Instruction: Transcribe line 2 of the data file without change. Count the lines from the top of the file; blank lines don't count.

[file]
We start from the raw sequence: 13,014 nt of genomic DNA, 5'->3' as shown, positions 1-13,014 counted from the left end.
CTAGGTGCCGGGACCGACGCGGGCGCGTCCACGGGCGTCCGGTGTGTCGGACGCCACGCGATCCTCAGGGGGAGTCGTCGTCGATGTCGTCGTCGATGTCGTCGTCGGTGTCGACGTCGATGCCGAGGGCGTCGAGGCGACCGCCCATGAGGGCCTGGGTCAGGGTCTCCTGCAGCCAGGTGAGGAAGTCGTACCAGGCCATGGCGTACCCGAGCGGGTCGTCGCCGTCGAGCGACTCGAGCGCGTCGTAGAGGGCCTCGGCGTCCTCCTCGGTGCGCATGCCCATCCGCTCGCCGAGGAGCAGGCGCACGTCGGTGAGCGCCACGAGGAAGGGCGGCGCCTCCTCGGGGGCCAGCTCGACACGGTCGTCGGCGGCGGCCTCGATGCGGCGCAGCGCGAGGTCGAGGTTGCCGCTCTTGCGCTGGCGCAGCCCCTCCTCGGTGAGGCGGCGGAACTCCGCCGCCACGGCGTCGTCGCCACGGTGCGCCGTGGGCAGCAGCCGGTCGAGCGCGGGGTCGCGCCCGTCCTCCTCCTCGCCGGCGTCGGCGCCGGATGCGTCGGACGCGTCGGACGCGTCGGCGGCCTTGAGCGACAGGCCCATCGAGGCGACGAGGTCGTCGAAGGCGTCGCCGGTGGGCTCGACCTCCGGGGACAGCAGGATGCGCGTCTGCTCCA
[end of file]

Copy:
CTAGGTGCCGGGACCGACGCGGGCGCGTCCACGGGCGTCCGGTGTGTCGGACGCCACGCGATCCTCAGGGGGAGTCGTCGTCGATGTCGTCGTCGATGTCGTCGTCGGTGTCGACGTCGATGCCGAGGGCGTCGAGGCGACCGCCCATGAGGGCCTGGGTCAGGGTCTCCTGCAGCCAGGTGAGGAAGTCGTACCAGGCCATGGCGTACCCGAGCGGGTCGTCGCCGTCGAGCGACTCGAGCGCGTCGTAGAGGGCCTCGGCGTCCTCCTCGGTGCGCATGCCCATCCGCTCGCCGAGGAGCAGGCGCACGTCGGTGAGCGCCACGAGGAAGGGCGGCGCCTCCTCGGGGGCCAGCTCGACACGGTCGTCGGCGGCGGCCTCGATGCGGCGCAGCGCGAGGTCGAGGTTGCCGCTCTTGCGCTGGCGCAGCCCCTCCTCGGTGAGGCGGCGGAACTCCGCCGCCACGGCGTCGTCGCCACGGTGCGCCGTGGGCAGCAGCCGGTCGAGCGCGGGGTCGCGCCCGTCCTCCTCCTCGCCGGCGTCGGCGCCGGATGCGTCGGACGCGTCGGACGCGTCGGCGGCCTTGAGCGACAGGCCCATCGAGGCGACGAGGTCGTCGAAGGCGTCGCCGGTGGGCTCGACCTCCGGGGACAGCAGGATGCGCGTCTGCTCCA